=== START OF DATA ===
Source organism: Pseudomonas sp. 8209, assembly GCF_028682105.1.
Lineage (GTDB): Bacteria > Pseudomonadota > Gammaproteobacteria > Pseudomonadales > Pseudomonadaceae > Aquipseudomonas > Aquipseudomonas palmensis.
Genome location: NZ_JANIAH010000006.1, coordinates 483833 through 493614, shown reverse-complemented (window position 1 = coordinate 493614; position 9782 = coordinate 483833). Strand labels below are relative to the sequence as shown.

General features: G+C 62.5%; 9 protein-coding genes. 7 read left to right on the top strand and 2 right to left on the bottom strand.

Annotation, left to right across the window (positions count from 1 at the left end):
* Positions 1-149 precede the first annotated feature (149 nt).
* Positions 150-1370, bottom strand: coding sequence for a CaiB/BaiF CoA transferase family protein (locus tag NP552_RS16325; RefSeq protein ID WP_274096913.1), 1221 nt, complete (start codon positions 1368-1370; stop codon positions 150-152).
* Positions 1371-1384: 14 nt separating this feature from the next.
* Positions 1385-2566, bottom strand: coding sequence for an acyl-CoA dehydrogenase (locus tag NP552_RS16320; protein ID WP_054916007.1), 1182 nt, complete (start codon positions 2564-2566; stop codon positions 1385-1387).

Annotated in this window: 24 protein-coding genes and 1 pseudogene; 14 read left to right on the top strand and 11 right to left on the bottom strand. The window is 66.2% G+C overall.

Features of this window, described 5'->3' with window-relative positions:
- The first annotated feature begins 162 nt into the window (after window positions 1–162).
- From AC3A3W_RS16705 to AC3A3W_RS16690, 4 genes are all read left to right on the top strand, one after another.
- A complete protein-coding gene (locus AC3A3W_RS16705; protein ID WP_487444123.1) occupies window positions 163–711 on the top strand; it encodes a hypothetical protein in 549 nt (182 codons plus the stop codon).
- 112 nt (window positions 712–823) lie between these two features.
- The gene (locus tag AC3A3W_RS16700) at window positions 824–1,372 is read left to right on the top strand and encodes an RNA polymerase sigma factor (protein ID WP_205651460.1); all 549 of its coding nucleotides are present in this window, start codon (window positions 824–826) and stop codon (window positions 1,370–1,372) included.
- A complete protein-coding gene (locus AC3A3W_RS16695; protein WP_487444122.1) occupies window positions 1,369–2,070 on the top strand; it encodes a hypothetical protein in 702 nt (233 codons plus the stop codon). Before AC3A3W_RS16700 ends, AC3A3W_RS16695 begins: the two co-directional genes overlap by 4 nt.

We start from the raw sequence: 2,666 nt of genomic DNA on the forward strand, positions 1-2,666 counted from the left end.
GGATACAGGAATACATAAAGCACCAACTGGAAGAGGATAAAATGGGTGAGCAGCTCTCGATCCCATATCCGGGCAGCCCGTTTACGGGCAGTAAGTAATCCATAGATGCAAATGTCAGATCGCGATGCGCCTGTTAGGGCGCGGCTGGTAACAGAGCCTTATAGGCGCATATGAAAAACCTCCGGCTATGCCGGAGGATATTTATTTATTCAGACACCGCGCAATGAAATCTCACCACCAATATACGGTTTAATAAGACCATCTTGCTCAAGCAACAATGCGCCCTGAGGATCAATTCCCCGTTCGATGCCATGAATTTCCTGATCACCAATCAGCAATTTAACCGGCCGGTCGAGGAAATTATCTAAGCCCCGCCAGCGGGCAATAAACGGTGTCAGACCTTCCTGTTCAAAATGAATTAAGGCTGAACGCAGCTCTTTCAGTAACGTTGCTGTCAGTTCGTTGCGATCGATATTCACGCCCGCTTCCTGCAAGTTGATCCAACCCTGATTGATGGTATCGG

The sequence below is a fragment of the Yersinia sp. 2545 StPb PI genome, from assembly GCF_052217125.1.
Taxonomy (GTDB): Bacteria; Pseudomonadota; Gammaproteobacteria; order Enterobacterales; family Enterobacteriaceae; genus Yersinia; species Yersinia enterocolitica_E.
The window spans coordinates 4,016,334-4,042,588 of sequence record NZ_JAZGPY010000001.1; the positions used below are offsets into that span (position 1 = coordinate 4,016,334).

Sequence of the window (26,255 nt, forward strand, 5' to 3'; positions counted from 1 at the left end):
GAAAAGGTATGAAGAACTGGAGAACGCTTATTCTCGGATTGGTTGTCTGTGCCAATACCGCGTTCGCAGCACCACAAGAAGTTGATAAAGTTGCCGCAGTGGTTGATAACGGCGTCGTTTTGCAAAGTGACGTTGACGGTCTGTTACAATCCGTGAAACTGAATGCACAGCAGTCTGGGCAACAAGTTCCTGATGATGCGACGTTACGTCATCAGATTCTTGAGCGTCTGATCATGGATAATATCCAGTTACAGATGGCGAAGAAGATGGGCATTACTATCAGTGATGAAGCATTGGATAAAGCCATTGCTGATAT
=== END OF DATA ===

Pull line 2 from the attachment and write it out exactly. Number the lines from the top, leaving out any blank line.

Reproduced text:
Lineage (GTDB): Bacteria > Pseudomonadota > Gammaproteobacteria > Pseudomonadales > Pseudomonadaceae > Aquipseudomonas > Aquipseudomonas palmensis.